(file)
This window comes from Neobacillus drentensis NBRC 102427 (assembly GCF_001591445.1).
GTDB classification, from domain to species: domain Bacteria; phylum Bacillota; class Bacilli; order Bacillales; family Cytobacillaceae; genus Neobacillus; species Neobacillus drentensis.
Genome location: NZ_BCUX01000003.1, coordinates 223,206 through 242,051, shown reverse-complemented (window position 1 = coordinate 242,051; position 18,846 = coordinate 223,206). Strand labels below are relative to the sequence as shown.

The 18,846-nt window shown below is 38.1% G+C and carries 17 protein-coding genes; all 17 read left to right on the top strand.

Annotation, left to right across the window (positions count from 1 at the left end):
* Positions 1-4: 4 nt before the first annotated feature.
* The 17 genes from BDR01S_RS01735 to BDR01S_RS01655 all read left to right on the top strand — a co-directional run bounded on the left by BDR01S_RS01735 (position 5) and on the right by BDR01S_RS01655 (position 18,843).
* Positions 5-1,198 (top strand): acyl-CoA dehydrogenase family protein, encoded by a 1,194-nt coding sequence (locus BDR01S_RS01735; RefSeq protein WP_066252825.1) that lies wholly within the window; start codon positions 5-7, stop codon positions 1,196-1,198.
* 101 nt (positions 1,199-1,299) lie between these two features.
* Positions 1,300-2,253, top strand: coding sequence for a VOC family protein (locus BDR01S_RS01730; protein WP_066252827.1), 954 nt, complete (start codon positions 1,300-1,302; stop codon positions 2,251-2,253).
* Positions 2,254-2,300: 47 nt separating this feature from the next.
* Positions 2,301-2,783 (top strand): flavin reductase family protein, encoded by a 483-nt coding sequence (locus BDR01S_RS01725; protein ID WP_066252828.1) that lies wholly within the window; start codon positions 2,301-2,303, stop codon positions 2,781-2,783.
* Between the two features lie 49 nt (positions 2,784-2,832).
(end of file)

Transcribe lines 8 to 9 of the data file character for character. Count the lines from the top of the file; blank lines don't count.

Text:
* Positions 5-1,198 (top strand): acyl-CoA dehydrogenase family protein, encoded by a 1,194-nt coding sequence (locus BDR01S_RS01735; RefSeq protein WP_066252825.1) that lies wholly within the window; start codon positions 5-7, stop codon positions 1,196-1,198.
* 101 nt (positions 1,199-1,299) lie between these two features.